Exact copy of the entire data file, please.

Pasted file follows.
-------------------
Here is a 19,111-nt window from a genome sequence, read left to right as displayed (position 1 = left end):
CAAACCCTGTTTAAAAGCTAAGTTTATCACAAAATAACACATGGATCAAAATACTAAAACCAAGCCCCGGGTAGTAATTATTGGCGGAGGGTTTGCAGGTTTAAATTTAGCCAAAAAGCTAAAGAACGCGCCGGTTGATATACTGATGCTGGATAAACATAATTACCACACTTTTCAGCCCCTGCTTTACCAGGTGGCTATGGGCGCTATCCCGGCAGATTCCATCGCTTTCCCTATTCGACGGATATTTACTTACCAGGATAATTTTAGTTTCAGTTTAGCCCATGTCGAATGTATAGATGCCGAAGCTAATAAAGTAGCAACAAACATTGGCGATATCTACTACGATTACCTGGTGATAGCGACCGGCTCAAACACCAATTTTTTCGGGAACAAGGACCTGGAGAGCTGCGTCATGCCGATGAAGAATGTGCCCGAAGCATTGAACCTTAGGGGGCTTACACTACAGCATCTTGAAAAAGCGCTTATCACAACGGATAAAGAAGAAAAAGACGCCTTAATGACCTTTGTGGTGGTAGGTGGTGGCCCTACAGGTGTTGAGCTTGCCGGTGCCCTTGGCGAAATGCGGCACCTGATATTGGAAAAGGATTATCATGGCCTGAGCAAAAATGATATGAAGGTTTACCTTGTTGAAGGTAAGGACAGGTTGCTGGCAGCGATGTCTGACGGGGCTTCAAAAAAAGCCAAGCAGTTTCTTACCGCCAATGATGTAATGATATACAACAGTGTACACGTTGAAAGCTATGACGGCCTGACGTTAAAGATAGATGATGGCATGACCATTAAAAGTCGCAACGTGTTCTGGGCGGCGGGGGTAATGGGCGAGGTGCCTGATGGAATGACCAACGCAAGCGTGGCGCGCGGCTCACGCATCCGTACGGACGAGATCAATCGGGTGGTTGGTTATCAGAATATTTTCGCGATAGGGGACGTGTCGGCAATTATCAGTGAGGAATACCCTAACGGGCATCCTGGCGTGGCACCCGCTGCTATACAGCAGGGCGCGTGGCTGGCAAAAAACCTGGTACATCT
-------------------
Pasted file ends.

Here is a 19,111-nt window from a genome sequence, read left to right as displayed (position 1 = left end):
CAAACCCTGTTTAAAAGCTAAGTTTATCACAAAATAACACATGGATCAAAATACTAAAACCAAGCCCCGGGTAGTAATTATTGGCGGAGGGTTTGCAGGTTTAAATTTAGCCAAAAAGCTAAAGAACGCGCCGGTTGATATACTGATGCTGGATAAACATAATTACCACACTTTTCAGCCCCTGCTTTACCAGGTGGCTATGGGCGCTATCCCGGCAGATTCCATCGCTTTCCCTATTCGACGGATATTTACTTACCAGGATAATTTTAGTTTCAGTTTAGCCCATGTCGAATGTATAGATGCCGAAGCTAATAAAGTAGCAACAAACATTGGCGATATCTACTACGATTACCTGGTGATAGCGACCGGCTCAAACACCAATTTTTTCGGGAACAAGGACCTGGAGAGCTGCGTCATGCCGATGAAGAATGTGCCCGAAGCATTGAACCTTAGGGGGCTTACACTACAGCATCTTGAAAAAGCGCTTATCACAACGGATAAAGAAGAAAAAGACGCCTTAATGACCTTTGTGGTGGTAGGTGGTGGCCCTACAGGTGTTGAGCTTGCCGGTGCCCTTGGCGAAATGCGGCACCTGATATTGGAAAAGGATTATCATGGCCTGAGCAAAAATGATATGAAGGTTTACCTTGTTGAAGGTAAGGACAGGTTGCTGGCAGCGATGTCTGACGGGGCTTCAAAAAAAGCCAAGCAGTTTCTTACCGCCAATGATGTAATGATATACAACAGTGTACACGTTGAAAGCTATGACGGCCTGACGTTAAAGATAGATGATGGCATGACCATTAAAAGTCGCAACGTGTTCTGGGCGGCGGGGGTAATGGGCGAGGTGCCTGATGGAATGACCAACGCAAGCGTGGCGCGCGGCTCACGCATCCGTACGGACGAGATCAATCGGGTGGTTGGTTATCAGAATATTTTCGCGATAGGGGACGTGTCGGCAATTATCAGTGAGGAATACCCTAACGGGCATCCTGGCGTGGCACCCGCTGCTATACAGCAGGGCGCGTGGCTGGCAAAAAACCTGGTACATCT